Logansport Pharos-Tribune from Logansport, Indiana on April 3, 1891 · Page 1
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Logansport Pharos-Tribune from Logansport, Indiana · Page 1

Logansport, Indiana
Issue Date:
Friday, April 3, 1891
Page 1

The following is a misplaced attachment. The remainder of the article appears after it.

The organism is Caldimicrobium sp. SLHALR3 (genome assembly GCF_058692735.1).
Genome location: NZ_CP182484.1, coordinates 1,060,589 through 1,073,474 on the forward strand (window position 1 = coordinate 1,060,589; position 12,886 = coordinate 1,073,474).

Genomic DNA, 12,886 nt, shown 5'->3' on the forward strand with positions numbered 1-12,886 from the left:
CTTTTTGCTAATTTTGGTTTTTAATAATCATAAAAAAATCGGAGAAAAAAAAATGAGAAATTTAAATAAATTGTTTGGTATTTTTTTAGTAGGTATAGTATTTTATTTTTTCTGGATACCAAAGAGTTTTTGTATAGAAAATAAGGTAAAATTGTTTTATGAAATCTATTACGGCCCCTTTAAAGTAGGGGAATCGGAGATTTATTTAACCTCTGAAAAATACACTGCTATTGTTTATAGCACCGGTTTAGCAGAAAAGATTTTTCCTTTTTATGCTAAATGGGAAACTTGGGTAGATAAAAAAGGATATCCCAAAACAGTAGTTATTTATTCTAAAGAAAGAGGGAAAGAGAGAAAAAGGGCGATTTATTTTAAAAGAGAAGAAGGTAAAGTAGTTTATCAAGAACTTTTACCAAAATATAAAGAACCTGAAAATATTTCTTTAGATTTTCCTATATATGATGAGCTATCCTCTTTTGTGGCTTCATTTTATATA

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-\~- B-V,- VOL. XYI. LOGANSPORT, INDIANA, FRIDAY HOMING, APRIL 3, 18:11 NO. 80. DUNLAFS Celebrated Hats S T I F F and S I L K, BEST MADE, SPRING STYLES Now on Sale DBWENTER, The Hatter. Spring Suiting, Spring Pants, Spring Overcoating i The nicest,, prettiest patterns ever slio^n, just received at JOS. S. CRAIG'S. Ladies' Cloth top Shoes And new Low Shoes. Come in. Popular Prices. WALKER & RAUCH, 42O Broadway. WILL CURE x ^ ^WHOOPING COUGH ONCEMORE I would like to say to you, if you are thinking of getting something built for Spring or Summer wear I N Suitings, Trouserings, , Top Coatings Or Silk Vestings. Order it now 'tis none too early, and my stock is "full up". SHOT DOWN. Strikers Try to Eaid the Coke Works at Morewood, Pa. Deputy Sheriff's Fire Into the Ranks of the Rioters—Eleven of Them Killed and Many Wounded. TWO PITCHED BATTLES. GKEEXSBURG, Pa., April 2.—The coke strike at Morewood has culminated in two bloody riots, in which eleven of the rioters were killed and fifty or more wounded. The strikers to the number of 300 gathered about midnight and after spending 1 some time in inflammatory talk started for the company's stables at Morewood, reaching 1 there about 3 o'clock a. m. None of the rioters would heed the deputies' entreaties and at once made a rush for them. In self- defense tha deputies opened fire and killed eight and wounded twenty-one of the Hungarian strikers. At 9 o'clock another riot was precipitated, in which three more Huns were killed and about twenty-five wounded, some of whom will, it is thought, die. The sheriff and two deputies arrived horns on the 9 o'clock train, having- two of the rioters in custody, one of whom was wounded in the leg. Both were lodged in jaiL All of the killed were Poles or Slavs except Binero, who was an Italian. None of them were naturalized. The names of the wounded are not obtained. All are foreigners. PITTSBURGH, Pa., April 2.—The deputies who took part in the riot at Morewood were all full grown, experienced men, and they were aimed to the teeth. A more deliberate arrangement for contemplated trouble was never made. Wednesday night Superintendent Pickard summoned his deputies and told them that a raid was contemplated on the works. He formed them into a line and examined the firearms of each one. He then presented each man with a Winchester rifle, drilled th em in the use of the weapon and ordered th em on duty. T\'hen they were retiring Superintendent Pickard said: 'Twill be in command. I have received positive information that our works are to to raided. I have promised protection to our^ien and I must give it to them. When the raiders come, obey me. Fire the first shot into the air. If the raiders do not retreat, fire tho second shot and keep on firing while you have ammunition. Protect the company's property, protect the men at work and protect your own lives. Tho man in my employ who runs I will shoot dead on the spot. Any man who is not willing to accept my terms will please drop into the rear and I wjjl send him home under guard." No one dropped back. All the deputies looked grim and serious and awaited further orders. "Is everybody satisfied'?" asked the superintendent. "Yes, yes," rang out all along the line. Each man was supplied with twenty-six cartridges, and under the command of the superintendent were marched to a convenient point. All night long the strikers were preparing for. the raid. Delegations headed by drum corps marched to and fro to places of rendezvous. An occasional pistol shot in the distance was accepted as a mysterious signal. Now and then a rocket flashed into the air and from an adjoining hilltop a swinging light could -be seen. The guards did not know what these signals meant. They were accepted as evidences of danger, however, and the people at and about the various works did not retire during the night. It is said that the miners were prepared to blow up the mine at Morewood. Such is the latest development of the affair. There were three parties of the strikers. One came from Stoncrville. A railway watchman then saw a large crowd of the strikers, 'pass. They were very noisy and were cheering and shouting as they came along. They had drums and were constantly beating them. Another party left Morewood early~ in the night and marched to this place. Here they were met .by the party. from the mines around here. A meeting was held, and it agreed to .take some plan of action. It was after this meeting that the march was made on the works. Some of the strikers say that they had no intention of doing ' any damage. They simply marched to the works to intimidate those who were at work. Before the officers fired on the mob a considerable amount of the company's property had been destroyed. An attempt was also made to cut the telegraph and telephone wires so that the governor could not be notified of the anarchistic work contemplated. Sheriff Glawson at once telegraphed Gov.'Pattison for the militia! as he feared the Huns and other rioters, who number thousands, would arm themselves, overpower the deputies and kill them all before they could realize the situation. Gov. Pattison acted with 'gratifying promptitude. He has ordered out two regiments—the Tenth of Washington, and the. Eighteenth, of Pittsburgh—to assemble immediately and to proceed at once to the scene of the murderous riots in the coke regions. If the belligerent Huns show a disposition to resist lawful authority they will be shot down like dogs. . . The cause of the uprising: among the strikers was the activity ;displayed at the Morewood works Wednesday. The miners were at work dWyyancf five cars of'"coke were ped during the day. This made the kers desperate, and an attack was determined on. The rioters evidently expected to surprise the deputies who were defending the works. It is openly declared by the strikers that they will have revenge for their companions. They have for the time being transferred their attention from the plants to the deputies, whom they vowthey will kill. They say at the same time that the* works will surely be razed. Word has been passed to the strikers all over the region that the shooting was without pr6vocation; that no violence had been offered, and their anathemas on hearing these reports are deep and strong. INDIANA. fhe Very Latest News from Many Parts of the Stats. Made a Demand for 8100,000. ISDIAXAPOI.IS, Ind., April 8. — The aid state board of agriculture, through Sylvester Johnson, its treasurer, has made a formal demand for the .$100,000 appropriated to it a couple of years ago. Auditor Henderson refused to issue a warrant for the money. Mr. Johnson said the demand was made for the purpose of forming a basis for a suit after the new board has been appointed. The secretary and auditor of state have been trying to make up the new board. When the two officers got together to appoint a board it was found that there were four districts without applicants. The men who were willing to serve in' three of these districts were found in a few days, but a search for a man in the one vacant district so far has been in vain. The appointee must be a republican and a manufacturer. As soon as a man is found the board will be announced. Th'e time for appointing the board expires Friday. Coulter May Be President. CBAWFOKDSVILLE, Ind., - April 3. — Prof. John M. Coulter, of "\Vabash college, has been spoken of as the next president of the state university at Bloomington, and although the professor refuses to say whether or not he will accept the general impression is that he will. Another department has been established in W abash college to be known as the Thompson chair, with a fluid of 85,000. Boat the Boycotters. , INDIANAPOLIS, Ind.,«April S:— The F. M. B. A, of Underwood, Scott county, attempted to boycott Will Hosea, the storekeeper at that place, and run him out of business, but Hosea undersold the association store and finally compelled its 2oors to be closed by capturing its trade. The alliance now wants to buy Hosea out, but he declines to sell. Boya Capture a Locomotive. JEFFEKSOSVILLE, Ind., April - 3. — A number of colored boys, none over 12 years of age, took possession of a Pennsylvania Central engine while it was standing in the yards and ran it ofl the tracks across Court avenue, startling the whole neighborhood. One oi the lads was captitred. The engine was not much injured. Coopers Demand an Increase. TISKRE HAUTE, Ind., April 3.— The men employed in the cooper shops oi James Nichols and James Clutter struck for an increase of one cent per barrel. Nichols promptly granted the increase and the men returned to work. Mr. Clutter refused the advance and will fight the men. There are about 100 men out now. An Aged Odd Fellow. DANVILLE, Ind., April S. — Thomas L. Bedford, of this city, is probably the oldest odd fefflow in the world. . He was 84 years of age Wednesday, and the lodge of Danville presented him with a jeweled odd fellows' veteran's badge. He has been an odd fellow sixty -three years. Lockjaw Caused Her Death. MUNCIE, Ind., April 3. — Tuesdaj night Miss Clare Ivoontz died at hei home near Yorktown, this county, of tha injuries received by a schoolmate accidentally hitting her in the temple with a stone. After a week had elapsejJ lockjaw set in, causing death. Indianapolis Police Re INDIANAPOUS. Ind., April 3.— The entire police force has been .reorganized. About fifty of the old force were dropped. Although two or three commissioners are democrats more than half the new force are republicans. Southern Indiana Teachers' Association. .EDIKBUEG, Ind.. April 3.— The fourth annual meeting of the Southern Indiana Teachers' association is being held ttere. The first session was held Wednesday night and was largely attended. Burplnre In an Indiana Town. VINCENXES, Ind., April 3.— Tuesday night thieves raided Oaktown, 12 miles north of this city, and entered every itore in the place except two. They iecured about $1,200. Tinners Locked Out at Indianapolis. INDIANAPOLIS, Ind., April 3. — The tinners having refused to accept the agreement presented by the bosses, were locked out. About 200 men are affected. Took 1'olson. COLUMBUS, Ind., April 3.— William Monroe, 'of this city, committed suicide jy taking poison Wednesday. Domestic ;roubles were the cause of the deed. TO SHOW Our Appreciation Of the Immense Patronage Received at; OUR FIRE SALE, We will add for To-Morrow our Entire Stock of LACE CURT A INS! •At 50 Cents on the'Dollar For Two Days Only. WILER & WISE, of No. 315 Fourth Street I WHISTLE FOR D. A. HAUK He has the goods ; and .prices.^ Best Clock for the money. Best Watch for the money. Best Spectacle for the money. Best work done for the money. No. 41O Broadway. The Jeweler and Opllclaa. D. A. HAUK. DIAMOND BSAHO \\i\iS THE ORIGINAL AMD-GENUINE. Tho only 8»fc, Snre, und rcZiaifc PW for Mle. IjadlCM, a*k DruifKlHt for CltiefiAtter't gnglith JHamond Xrand ID Jtod uid Gold metallic boiea scaled with blue rltibco. Take no other kind. jCe/iue Sututimtion* ami Xmiu ' All pills In paatcbo&rd boles, pink wrappers, fcro dnnjremim counterfeit*. At iDrngtL 4c. In ntarnpn for partloul&n t ^^tlmonlals, and* **Ke£Fef for LadloA^^-in tdKer. bj- rctwrn IfrlL. 10,OOO TwdrooBlMB. XamtFaper. CHICHCSTCR CHEMICAU CO., MfH»I«» W »»H% Sold by flU Local »mg»lBt*. """ ' •"•" ""'" ^"" Sure Death To Cockroaches, Rats, Mice, and Bedbugs. FISHER'S LIGHTNING EXTERMINATOR. At Ben Fisher's Drug Store, 311 Fourth St. JOHNSTON BROS. "The Corner Drug Store." • * '•" » Johnston Bros.' have removed to the i Cor. of 4th and Broadway, (Strecker Building.) A Full and Complete Line of DRUGS ON HAND PRESCRIPTIONS CAREFULLY COMPOUNDED^